The Modern Grand Lodge between 1721 and 1751 became top-heavy with aristocracy, and many Lodges, especially in London, became exclusive and snobbish; this was in violation of the Landmark of "meeting upon the level" which in Freemasonry was centuries older than the House of Hanover or the House of Stuart; and it was this violation, far more than the violation of two or three customs of ceremony, w hich in Grand Master Byron's time ("the wicked Lord Byron," who once murdered a man in a drunken brawl) was the reason for so many Lodges going over to the Antient Grand Lodge. The Antient Grand Lodge had been erected in 1751 by Irish Masons living in London who could neither visit nor affiliate with London Lodges because they were "mechanics," that is, like the fathers and founders of the Craft, were "workers," or were men in small business. The majority of English writers on Masonic history aide Gould, Calvert, etc.) never fail to quote anything "coarse" that Laurence Dermott ever said about the Moderns; but they never quote the stinging and snobbish things said by the Moderns about Dermott; and never permit a reader to forget that Dermott (God help him!) was a house painter!
And yet, so strange are the ways of men, so Upside down their hearts, the Masons who "made" the Grand Lodges of England and, after 1813, the United Grand Lodge—the ritualists, the hard-working lower officers, and the writers—were commoners: Desaguliers was a doctor; Anderson a dissenting minister; Preston a printer; Dermott a painter (though an extraordinarily well-educated man of genius); Gilkes a grocer; Pine an engraver; and so on; and regardless of how aristo cratic the Modern Grand Lodge itself may ever have been its members gave great honor to these men.

The manly, upright, brainy men of the Lodge at Aberdeen, Scotland, who with such great care wrote out the Work Book in 1670, appended it to a solemn address to Masons who might come after them in their ancient Lodge, which for weight and a sincere eloquence can scarcely be rivalled by any utteranee that ever came out of Freemasonry: "So ends the names of us all who are authors of this Book and the Mason's box [charity] in order, according to our ages as we were made fellow craft, from which we reckon our age; so we entreat all our good successors in the Mason Craft to follow our rule as your patterns, and not to strive for place, for here ye may see above written and amongst the rest of our names persons of a mean degree insert before great persons of quality ....

The history of the Tyrian Lodge, No. 253, of Derby, referred to in an earlier paragraph, is set forth with great compactness in The Centenary Celebration of the Tynan Lodge, No. 253; printed by W. Bacon; Derby; Second Edition; 1885. (The name is from the Latin tyriorum, or trireme.) It is one of the most significant of the early Lodge histories because Derby was in the center of so much of national importance at the time of the Freneh Revolution. Beginning on page 14 the undesignated author gives a number of pages about men of title, fame, eminence who were in the Lodge, connected with it, or then in the Craft. On page 14 he writes: "Francis, Duke of Lorraine, afterwards Emperor of Germany, husband of Maria Theresa, and father of Marie Antionette, whose beauty and whose cruel fate inspired the glowing eloquence of Burke, was initiated at The Hague as early as 1731." This one small Lodge history alone, in its 74 pages, gives documentary proof of the falseness of those books which set out to show that Freemasonry was a conspiracy which plotted the French Revolution, such as were written by Prof. Robison, Abbe Barruel, Nesta Webster, Bernard Fay, etc., because it sho vs that there was as large a number of Masons among the kings, princes, dukes, etc., on the side against the Revolution, as among the leaders on the side in favor of the Revolution—it was there as it was in our own American Revolution; the Fraternity was on both sides and therefore on neither.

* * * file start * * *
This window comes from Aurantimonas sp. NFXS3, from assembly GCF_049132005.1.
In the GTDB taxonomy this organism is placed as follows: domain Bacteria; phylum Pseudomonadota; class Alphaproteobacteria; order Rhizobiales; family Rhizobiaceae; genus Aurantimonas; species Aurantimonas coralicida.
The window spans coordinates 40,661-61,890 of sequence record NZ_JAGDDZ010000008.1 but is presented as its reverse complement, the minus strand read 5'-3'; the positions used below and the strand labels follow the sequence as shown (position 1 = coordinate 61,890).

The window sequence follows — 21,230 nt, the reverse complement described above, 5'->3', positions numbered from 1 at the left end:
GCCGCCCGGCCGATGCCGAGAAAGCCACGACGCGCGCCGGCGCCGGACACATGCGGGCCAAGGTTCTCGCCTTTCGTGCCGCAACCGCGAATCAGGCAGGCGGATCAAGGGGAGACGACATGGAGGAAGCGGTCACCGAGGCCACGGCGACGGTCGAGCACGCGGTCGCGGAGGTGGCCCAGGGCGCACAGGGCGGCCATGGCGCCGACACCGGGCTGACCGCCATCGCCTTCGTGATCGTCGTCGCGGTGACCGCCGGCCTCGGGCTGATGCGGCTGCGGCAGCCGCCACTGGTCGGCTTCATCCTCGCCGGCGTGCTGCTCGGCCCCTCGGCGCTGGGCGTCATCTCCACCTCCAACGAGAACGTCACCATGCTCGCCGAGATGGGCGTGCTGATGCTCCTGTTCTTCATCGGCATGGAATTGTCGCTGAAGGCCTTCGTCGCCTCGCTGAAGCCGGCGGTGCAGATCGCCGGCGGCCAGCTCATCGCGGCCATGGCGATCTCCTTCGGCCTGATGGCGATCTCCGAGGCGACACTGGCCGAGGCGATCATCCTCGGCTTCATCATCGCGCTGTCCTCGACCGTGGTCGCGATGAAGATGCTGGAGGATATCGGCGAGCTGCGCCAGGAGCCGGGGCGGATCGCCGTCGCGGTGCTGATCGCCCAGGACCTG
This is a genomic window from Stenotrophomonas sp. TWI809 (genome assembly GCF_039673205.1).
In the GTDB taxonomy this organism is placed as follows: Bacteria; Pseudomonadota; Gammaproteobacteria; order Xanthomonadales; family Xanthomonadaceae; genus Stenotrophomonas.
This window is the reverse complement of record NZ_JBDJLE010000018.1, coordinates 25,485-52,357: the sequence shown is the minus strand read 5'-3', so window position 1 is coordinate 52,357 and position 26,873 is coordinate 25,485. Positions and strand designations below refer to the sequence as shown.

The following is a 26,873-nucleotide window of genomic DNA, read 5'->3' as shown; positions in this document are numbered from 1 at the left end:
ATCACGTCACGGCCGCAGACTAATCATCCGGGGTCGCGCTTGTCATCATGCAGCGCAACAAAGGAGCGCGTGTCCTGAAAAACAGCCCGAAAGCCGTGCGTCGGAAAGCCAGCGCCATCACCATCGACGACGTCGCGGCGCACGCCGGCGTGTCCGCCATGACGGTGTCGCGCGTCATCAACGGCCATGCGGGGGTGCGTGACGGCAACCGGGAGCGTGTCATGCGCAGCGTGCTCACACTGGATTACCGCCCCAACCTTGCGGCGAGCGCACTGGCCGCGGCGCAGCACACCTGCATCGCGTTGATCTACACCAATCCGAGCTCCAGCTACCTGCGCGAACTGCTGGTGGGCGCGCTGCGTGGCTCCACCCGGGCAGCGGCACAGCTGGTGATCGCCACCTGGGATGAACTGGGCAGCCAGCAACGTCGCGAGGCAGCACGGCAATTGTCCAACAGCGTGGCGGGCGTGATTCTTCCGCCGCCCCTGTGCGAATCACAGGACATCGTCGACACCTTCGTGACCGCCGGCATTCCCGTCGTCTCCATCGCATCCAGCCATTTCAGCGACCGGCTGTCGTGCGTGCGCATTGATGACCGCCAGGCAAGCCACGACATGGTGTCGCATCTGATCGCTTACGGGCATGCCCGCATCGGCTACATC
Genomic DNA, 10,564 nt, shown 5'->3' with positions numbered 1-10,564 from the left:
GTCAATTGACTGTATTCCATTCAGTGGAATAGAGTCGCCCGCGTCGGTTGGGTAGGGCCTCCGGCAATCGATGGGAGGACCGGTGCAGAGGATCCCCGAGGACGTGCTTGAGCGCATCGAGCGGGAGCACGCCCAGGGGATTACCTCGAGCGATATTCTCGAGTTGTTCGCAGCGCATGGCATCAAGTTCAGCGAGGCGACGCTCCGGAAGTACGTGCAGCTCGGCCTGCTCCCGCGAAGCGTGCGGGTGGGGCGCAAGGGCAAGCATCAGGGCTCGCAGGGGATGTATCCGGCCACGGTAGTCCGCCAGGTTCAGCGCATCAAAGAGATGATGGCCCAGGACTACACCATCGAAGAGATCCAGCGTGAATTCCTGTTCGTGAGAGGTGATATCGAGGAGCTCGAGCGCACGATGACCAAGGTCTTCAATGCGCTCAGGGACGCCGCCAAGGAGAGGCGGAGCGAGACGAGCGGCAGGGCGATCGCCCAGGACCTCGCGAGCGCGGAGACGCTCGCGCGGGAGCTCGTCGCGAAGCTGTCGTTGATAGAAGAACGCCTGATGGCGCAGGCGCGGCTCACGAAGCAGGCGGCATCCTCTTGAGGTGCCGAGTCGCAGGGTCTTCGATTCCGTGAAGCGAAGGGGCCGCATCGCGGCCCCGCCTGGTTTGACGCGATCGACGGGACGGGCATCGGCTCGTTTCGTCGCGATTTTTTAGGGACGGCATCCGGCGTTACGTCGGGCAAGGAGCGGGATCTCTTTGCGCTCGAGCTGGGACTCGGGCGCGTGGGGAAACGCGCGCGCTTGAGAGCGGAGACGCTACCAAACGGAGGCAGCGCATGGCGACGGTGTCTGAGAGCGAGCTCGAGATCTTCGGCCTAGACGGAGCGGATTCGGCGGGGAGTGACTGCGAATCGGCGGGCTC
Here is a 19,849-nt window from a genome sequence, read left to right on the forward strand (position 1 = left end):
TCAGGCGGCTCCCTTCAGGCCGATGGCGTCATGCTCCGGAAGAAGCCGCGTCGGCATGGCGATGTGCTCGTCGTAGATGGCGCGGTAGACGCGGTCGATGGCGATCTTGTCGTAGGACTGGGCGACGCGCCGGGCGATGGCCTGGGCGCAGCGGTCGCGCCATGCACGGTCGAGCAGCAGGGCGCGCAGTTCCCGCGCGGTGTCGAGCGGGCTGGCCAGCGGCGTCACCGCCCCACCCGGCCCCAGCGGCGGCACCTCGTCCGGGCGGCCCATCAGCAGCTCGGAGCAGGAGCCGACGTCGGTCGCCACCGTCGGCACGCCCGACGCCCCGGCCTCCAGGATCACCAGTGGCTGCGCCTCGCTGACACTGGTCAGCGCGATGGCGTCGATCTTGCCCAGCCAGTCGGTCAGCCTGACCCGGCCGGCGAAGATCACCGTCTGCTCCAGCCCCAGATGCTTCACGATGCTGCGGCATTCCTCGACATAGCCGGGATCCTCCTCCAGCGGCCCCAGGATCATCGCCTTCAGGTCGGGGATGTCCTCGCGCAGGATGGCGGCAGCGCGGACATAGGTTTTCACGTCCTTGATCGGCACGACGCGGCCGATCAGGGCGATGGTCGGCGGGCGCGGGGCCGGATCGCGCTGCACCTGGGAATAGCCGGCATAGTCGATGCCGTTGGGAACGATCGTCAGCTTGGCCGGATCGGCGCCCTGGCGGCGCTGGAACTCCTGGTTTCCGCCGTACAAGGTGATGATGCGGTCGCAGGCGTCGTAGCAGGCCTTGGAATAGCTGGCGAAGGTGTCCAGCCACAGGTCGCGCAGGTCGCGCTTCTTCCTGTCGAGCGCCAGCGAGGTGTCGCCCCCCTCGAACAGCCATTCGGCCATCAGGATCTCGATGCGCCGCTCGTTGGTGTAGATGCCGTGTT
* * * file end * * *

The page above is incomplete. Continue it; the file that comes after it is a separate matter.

Burke, the great antagonist of the Revolution, would certainly not have been a Freemason himself had Freemasonry plotted Louis XVI's overthrow; and he would have known it had such been the fact because the British Government at the time had day-by-day, detailed knowledge of events in Paris from 1787 to 1791.
Theosophical and occultist writers have argued that the combined endings of the three names of the Ruffians form together the my stical, Brahmin AUM, as noted on pace 111; and from this they argue that Freemasonry conceals mysteries from the Far East, etc. Historians have found that Speculative Freemasonry arose in England and developed out of Operative Freemasonry which was for some four or five centuries spread over Britain and Europe; an argument composed of speculations about so slight a fact as the endings of three names is not sufficient to overthrow the massive accumulation of data collected by those historians.

Equally disastrous to the theory is the fact that at one time or another the Ruffians have had other names, and have differed in number; also, the a, u, m endings became crystallized in the Ritual after the founding of Speculative Freemasonry. In the old catechism called The Whole Institutions of Freemasons Opened, a short document published in Dublin in 1725, occur these curious sentences: "Your first word is Jachin and Boaz is the answer to it, and Grip at the forefinger joint.—Your 2nd word is Magboe and Boe is the answer to it, and Grip at the Wrist. Your 3rd word is Gibboram, Esimbrel is the answer ...."

The origin of the Ruffians themselves is undiscovered; perhaps when the Ritual came to be enacted, instead of being largely composed of a set of drawn symbols with verbal explanations, they were introduced and given their names; if so, the endings may be nothing more than a form of verbal symmetry. (The subject of the many instances of verbal symmetry in the Work, along with other forms of symmetry such as 3, 5, 7, etc., awaits research; if the research were conducted according to the canons of literary analysis, in addition to historical analysis, it might yield light on the origin of the form of the Work now in use. Symmetry cannot be either coincidental or accidental, but must imply redaction, or editorship, or authorship. Bro. and Prof. David Eugene Smith has suggested that the three names are suspiciously like certain old variations on the Hebrew word for "jubilee.")